Wednesday, May 27, 2009

How to improve the UI--really!

A colleague has made me realize that user assistance writers are codependents of bad UI design. Because we explain how the UI really works, we somehow leave our developers and companies feeling like they're "covered" when the users have a bad experience.

We're not covered; the users still had the bad experience. It's just that we can apply the "nanny nanny boo boo, you should have read the manual" defense.

A simple example is the Delete button. Because of bad design practices, it has two meanings in many software applications: "Hasta la vista, baby" as in gone, gone, gone, and "Removed from here and put somewhere else in case you change your mind" as in the Recycle Bin. Because of that ambiguity, we had a discussion at work about the need to explain in the context sensitive help exactly which Delete we meant on a particular dialog box.

But why is the UI using the same word for two very different actions in the first place?

So here is my new challenge. What if Help quit explaining how to interact with the UI and quit telling the users how the system would respond? What if that became the burden of the UI itself to make interactions clear and outcomes predictable? Better labeling, embedded text, useful tool tips, etc.

What would technical communicators do? What would Help do?

For starters, technical communicators could help write UI text. Then we could reserve Help for scenario type of topics, ala how to achieve some business outcome using the product or encourage users to attempt complex tasks by demonstrating their value.

But we have to break out of our codependency first. Part of me likes to document the obvious because it's easy; part of me likes to compensate for bad design because it gives me instant "I add value" gratification.

Sometimes being part of the solution just makes us part of the problem.


Janet S. said...

I very much agree that user assistance should be involved in UI design. If something is hard to document, it's hard to use, too. Therefore, the UI is the place to fix it, not the documentation.

Minimalism in documentation should include not only minimizing the docs to only what the user needs, but minimizing what the user needs from docs.

I think we tend to get stuck in occupational silos, so that the "writers" think they can't be involved in what "designers" or "developers" do. Whatever my job title, I tend to think of myself as a "user experience specialist with verbal communication expertise". That helps me to remember that my job is not about writing docs; it's about helping users do stuff.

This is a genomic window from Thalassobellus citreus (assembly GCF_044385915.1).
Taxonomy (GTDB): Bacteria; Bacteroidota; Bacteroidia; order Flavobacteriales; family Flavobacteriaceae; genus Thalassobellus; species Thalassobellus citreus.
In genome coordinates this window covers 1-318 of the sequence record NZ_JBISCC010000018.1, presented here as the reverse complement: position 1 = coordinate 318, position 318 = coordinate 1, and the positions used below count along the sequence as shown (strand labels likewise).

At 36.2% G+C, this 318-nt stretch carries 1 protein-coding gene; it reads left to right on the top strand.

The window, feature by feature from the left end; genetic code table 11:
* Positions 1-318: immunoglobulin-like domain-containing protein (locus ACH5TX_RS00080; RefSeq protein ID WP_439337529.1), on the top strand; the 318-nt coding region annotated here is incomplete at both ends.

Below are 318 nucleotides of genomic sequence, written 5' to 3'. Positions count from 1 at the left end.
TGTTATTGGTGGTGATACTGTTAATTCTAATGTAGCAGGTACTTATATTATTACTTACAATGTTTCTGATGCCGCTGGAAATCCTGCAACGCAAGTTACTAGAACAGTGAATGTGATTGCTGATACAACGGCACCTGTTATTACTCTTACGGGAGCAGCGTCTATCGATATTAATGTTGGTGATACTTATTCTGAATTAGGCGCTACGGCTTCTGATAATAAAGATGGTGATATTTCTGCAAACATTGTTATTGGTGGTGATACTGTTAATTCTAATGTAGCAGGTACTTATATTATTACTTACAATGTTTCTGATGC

Milan Davidovic said...

"But we have to break out of our codependency first."

Right -- I'll just reach over, switch off the codependency, and then get to work.

(Seriously, though, have you any examples of breaking out?)

Mike Hughes said...

Good question, Milan! One of the advantages of a blog is to be able to spew out half-baked ideas--in fact, I think that is the value of a blog. So "no" I don't have a good example of how to break out. I think the first step of breaking the codependency,however, is to figure out what's in it for the codependent. In my case, it's allowing myself to feel good about what I do when what I do is not the right solution. I need to stop feeling like I did a good job because my Help is complete and accurate.I think a second thing we all need to realize is that our fellow codependents are not going to carry us around on their shoulders in celebration. We aren't going to be popular in the short run.

Ted Kuster said...

That last part is important. The product managers I work for still tend to use word count as a measure of "quality" or "productivity" or both. If I'm consciously and strategically reducing word count, and I forget for a few days to keep reeducating these guys about it, the drop in my volume can translate into a reduction in my perceived value, which in turn can make it harder to get in the door when the UI design is going on. I have to just keep hammering at it.

Kartikeya Dwivedi. said...

Good article Mike. I follow your posts regularly and I read this one when I was documenting a poorly written and user unfriendly application. Luckily, the clients appreciated my inputs and modified the UI. It was less work for me, but the clients were happier and gave my company another order!


troyt said...

I agree with your assessment that technical communicators let developers get away with bad practices by explaining UI inconsistencies. My organization is beginning to embrace technical communicators as UI writers, especially since a portion of the work is performed by an offshore team, which leads to some pretty odd and funny UI quirks!